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‘PBL Elements’

Chris Fancher is a retired math and engineering teacher. Telannia Norfar is a high school math teacher. Both work with teachers to perfect the PBL process. They co-authored Project-Based Learning in the Math Classroom and can be found at MathPBL.com:

We have each been training teachers in the project-based-learning process for about 10 years. We honed our own skills in the classroom teaching math in the public school setting. Math teachers love to tell us what is going well and what they struggle with in attempting to use PBL in their classrooms.

When planning a PBL unit, we ask teachers to use PBL Works’ Gold Standard PBL Elements. Yet it is through that lens that math teachers often struggle to find a way for them to “do PBL.” What we say to them is to rethink each of the elements. The elements are just things that great teachers do. Let’s explore the elements from a PBL teacher’s perspective.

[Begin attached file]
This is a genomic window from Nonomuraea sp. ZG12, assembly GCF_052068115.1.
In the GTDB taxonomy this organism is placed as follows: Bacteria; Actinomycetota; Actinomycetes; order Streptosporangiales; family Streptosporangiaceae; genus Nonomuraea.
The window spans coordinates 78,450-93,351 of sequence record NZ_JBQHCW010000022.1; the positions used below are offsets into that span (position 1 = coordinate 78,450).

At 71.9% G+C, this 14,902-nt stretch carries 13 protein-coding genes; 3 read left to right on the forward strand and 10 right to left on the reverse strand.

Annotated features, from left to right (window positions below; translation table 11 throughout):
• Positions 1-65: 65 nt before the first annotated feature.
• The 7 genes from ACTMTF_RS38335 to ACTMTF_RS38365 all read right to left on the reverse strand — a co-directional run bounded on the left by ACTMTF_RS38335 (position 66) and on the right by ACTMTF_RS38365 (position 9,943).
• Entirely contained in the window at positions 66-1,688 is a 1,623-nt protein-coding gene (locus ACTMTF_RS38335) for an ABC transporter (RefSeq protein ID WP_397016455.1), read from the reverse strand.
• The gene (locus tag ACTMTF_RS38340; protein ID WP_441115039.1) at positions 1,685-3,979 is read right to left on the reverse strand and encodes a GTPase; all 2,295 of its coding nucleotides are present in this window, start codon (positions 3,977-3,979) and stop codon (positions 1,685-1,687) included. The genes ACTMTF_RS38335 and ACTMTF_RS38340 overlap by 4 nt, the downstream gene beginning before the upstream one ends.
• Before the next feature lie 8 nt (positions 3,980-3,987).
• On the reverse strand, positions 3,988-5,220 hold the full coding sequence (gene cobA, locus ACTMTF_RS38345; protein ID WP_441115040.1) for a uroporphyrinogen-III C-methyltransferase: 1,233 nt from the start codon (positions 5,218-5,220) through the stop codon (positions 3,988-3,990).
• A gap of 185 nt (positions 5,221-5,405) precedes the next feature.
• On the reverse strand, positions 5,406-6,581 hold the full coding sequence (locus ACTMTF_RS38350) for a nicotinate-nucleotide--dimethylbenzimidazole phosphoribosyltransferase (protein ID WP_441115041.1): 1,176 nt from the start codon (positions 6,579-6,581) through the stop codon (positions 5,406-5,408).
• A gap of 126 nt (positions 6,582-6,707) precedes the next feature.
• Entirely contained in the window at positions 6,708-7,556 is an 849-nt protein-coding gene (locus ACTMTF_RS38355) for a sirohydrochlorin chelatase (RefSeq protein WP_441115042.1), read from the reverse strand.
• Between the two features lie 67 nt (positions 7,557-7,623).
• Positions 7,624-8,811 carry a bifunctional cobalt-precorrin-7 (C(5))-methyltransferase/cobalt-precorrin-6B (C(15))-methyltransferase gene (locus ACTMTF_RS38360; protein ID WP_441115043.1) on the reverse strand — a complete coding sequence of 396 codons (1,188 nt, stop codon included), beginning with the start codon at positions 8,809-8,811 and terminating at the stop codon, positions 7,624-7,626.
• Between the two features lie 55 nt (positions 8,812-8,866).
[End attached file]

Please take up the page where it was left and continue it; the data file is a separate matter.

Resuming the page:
Challenging Problem or Question and Sustained Inquiry - In math, it is easy to challenge our students with a tough problem. But can we challenge them to explore something that can be sustained over a long period of time? We encourage teachers to keep their projects in the 10- to 15-class-hour range when they are starting. But when teachers are told that they have to spend a couple of weeks with just two or three standards, they rightfully push back and say they can’t afford that much time away from their curriculum-pacing guide.

PBL teachers don’t go outside of their pacing to do a project, they teach their content inside of the project. So we tell teachers to look at a time in their school year when they can devote the time needed for a project. We recommend once in the fall and once in the spring to plan for a full PBL unit. Teachers can then plan their calendar around these two spots in their pacing guide.